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Manassas Park High School Hiroshima: Crucible of Light

By • May 12th, 2010 • Category: Cappies

Blinding white covers the stage. In the center, one large white box has exploded open. Words are projected in the background – Hiroshima: Crucible of Light. Manassas Park High School’s production of Hiroshima: Crucible of Light was not your normal high school play, but a thought-provoking production that offered a creative political discussion on the dropping of the atomic bomb.

Hiroshima: Crucible of Light is divided into many scenes, each blending into one another but each standing out differently. The play follows the path of the dropping of the atomic bomb on Hiroshima during World War II: starting out with Icarus (Kenny Moore) discovering the gift of flight, moving to many other stories such as Marie Curie (Sarah Dean) discovering radium and opening ‘Pandora’s Box,’ to finally the atomic bomb dropping in the last scene. Throughout the play Oppenheimer (Jason Rose) weaves in and out, portraying his extreme guilt with his creation of the atomic bomb. In the back of the stage Manassas Park had a projection screen that guided the audience along.

Hiroshima: Crucible of Light was first performed at a College Theatre Festival at Regis College in Weston, Massachusetts in 1997, and written by Robert Lawson. The script is littered with allusions and metaphors throughout that made the meanings difficult to grasp but made for a production full of depth. Many characters were based on famous people in history, or parts of history itself. Enola Gay (Shanna Bess) personified the plane and The Fool’s (Michele Katsaris) character was from King Lear by Shakespeare. Some characters’ actions were also allusions to different literary works: Oepdius Rex and Antigone by Sophocles, and even the Bible were referenced.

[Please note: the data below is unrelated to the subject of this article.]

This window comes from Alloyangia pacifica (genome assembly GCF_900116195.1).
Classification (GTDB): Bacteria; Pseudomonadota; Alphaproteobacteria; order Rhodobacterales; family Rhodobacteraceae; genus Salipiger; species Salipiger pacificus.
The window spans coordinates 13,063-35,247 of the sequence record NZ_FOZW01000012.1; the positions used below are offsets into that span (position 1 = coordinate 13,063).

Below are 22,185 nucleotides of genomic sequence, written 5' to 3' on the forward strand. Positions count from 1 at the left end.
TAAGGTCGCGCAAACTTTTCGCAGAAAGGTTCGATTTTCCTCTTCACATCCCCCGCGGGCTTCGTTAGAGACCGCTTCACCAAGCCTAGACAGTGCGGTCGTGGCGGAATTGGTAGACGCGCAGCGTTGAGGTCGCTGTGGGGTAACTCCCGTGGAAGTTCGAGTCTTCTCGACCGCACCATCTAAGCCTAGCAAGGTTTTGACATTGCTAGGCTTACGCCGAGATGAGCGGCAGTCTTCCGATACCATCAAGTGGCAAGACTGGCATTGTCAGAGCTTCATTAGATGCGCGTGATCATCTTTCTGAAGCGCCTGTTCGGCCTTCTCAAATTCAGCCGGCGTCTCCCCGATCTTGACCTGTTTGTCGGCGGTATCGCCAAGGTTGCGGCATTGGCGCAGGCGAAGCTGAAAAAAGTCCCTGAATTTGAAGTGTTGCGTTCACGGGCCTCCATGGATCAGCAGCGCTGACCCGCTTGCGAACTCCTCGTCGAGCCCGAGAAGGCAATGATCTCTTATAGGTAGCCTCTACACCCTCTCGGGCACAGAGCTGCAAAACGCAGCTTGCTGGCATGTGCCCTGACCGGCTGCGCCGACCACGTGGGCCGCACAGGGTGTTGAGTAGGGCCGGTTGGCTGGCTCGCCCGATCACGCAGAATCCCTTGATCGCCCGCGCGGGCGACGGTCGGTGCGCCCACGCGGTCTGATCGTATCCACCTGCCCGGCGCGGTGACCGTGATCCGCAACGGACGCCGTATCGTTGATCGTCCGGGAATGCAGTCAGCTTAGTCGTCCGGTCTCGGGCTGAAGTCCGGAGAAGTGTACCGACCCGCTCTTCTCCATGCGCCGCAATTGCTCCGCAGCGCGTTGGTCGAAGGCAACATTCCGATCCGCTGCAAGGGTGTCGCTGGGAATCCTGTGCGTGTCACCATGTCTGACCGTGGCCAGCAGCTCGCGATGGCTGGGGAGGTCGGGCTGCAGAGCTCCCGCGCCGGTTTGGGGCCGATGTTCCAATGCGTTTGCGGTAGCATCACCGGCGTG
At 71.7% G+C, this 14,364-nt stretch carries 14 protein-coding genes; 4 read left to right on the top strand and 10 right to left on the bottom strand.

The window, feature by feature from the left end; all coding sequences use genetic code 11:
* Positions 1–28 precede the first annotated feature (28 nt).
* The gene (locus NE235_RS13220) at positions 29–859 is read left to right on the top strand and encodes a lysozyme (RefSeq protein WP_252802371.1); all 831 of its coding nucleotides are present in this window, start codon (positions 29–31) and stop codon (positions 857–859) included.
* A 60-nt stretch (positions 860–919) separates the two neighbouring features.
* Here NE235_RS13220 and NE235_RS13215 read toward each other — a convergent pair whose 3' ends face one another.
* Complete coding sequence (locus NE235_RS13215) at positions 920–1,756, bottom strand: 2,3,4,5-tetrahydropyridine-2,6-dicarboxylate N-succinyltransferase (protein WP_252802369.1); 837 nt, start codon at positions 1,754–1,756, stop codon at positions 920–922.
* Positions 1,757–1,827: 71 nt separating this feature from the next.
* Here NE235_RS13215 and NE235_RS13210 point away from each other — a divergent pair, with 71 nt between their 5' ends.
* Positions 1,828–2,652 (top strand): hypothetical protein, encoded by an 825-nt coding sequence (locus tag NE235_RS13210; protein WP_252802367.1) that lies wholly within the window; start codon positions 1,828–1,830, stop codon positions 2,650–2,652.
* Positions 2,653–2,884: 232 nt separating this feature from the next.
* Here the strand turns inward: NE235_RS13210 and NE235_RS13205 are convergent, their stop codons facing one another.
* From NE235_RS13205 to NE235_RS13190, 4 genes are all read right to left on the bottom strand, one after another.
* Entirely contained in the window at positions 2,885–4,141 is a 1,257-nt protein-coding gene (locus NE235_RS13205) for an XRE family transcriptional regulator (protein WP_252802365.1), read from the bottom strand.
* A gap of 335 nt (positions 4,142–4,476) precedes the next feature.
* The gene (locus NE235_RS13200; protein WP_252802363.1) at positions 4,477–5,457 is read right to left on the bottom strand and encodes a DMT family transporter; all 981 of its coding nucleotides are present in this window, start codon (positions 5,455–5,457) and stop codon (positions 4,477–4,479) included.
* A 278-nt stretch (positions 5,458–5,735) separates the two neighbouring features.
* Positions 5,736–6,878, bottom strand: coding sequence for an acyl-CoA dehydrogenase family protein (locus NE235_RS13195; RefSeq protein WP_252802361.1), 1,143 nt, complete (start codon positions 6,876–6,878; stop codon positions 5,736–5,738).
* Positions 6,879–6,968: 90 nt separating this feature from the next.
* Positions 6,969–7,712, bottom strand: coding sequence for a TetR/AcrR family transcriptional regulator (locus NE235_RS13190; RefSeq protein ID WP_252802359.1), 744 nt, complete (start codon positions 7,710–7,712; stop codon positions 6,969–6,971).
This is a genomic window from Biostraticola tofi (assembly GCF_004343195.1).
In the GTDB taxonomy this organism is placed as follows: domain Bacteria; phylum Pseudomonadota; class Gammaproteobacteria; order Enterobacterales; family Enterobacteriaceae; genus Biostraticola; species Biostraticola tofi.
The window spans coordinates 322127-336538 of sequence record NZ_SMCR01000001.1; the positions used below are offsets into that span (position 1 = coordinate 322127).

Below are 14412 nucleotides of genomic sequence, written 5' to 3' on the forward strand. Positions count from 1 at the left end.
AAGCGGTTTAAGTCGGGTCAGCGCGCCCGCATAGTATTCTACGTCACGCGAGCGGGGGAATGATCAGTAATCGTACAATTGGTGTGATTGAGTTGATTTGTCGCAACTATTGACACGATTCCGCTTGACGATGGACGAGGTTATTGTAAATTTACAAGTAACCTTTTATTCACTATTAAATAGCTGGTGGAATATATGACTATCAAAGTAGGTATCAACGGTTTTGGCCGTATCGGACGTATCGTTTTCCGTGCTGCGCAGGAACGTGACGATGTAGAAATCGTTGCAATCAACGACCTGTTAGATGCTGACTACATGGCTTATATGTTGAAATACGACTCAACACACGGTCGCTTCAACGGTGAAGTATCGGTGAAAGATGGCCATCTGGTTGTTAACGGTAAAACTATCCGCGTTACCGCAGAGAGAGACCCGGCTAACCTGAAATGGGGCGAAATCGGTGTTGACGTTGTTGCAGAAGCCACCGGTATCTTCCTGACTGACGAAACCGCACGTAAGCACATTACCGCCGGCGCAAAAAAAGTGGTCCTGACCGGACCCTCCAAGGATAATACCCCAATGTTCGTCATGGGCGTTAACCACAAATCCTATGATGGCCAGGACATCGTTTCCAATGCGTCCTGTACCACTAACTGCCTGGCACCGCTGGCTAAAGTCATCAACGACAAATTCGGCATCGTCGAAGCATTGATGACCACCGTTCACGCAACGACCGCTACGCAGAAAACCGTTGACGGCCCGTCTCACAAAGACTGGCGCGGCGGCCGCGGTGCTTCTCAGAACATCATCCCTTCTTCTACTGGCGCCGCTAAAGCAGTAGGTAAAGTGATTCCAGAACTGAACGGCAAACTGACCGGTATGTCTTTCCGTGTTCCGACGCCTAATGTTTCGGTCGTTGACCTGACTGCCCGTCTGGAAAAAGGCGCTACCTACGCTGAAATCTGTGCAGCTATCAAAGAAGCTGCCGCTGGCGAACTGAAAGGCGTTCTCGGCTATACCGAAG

With a confusing storyline, Manassas Park’s cast did their best to connect each scene and keep the message of the show consistent. As called for in the script, most of the actors played multiple roles. While some actors’ demeanors didn’t change from role to role, Kenny Moore, who portrayed Sparky and Icarus did a good job taking two roles and keeping them separate.

As Oppenheimer, Jason Rose portrayed a relatable man who shone in the climax of the play. Enola Gay, played by Shanna Bess, utilized every ounce of her person towards her character. Her posture, line delivery, and timing were near perfect. Shannon Kitchen, who played Women in Wheel Chair and the Mom in The Periodic Table scene, had excellent line delivery; captivating the audience.

Manassas Park’s production was uniquely directed by student Jessica Conaway. Conaway took a mature show and translated it to the high school stage well. The pictures created with her blocking gave as strong as a message as spoken words.

The lighting, sets, and special effects bumped up the intensity of the show. Lighting, done by Geoff Baynard, varied to lighten or darken the mood. The set, produced by Neil Shoults, Rosa Ruiz, Frank Kasik IV, and Jason Rose made an instant impact with its simplicity. Stage Manager Alysa Bragg executed an efficient stage crew, and Tech Master Geoff Baynard worked the projection screen, a vital aspect of the show.

We will truly never forget August 6th, 1945: the day time stood still. Those nine seconds changed the direction of the modern world. In Manassas Park High School’s production of Hiroshima: Crucible of Light, a diverse subject was presented on stage, with a lot of hard work from a cast and crew, that left an impression on every audience member.

Elizabeth Storey of Osbourn High School.

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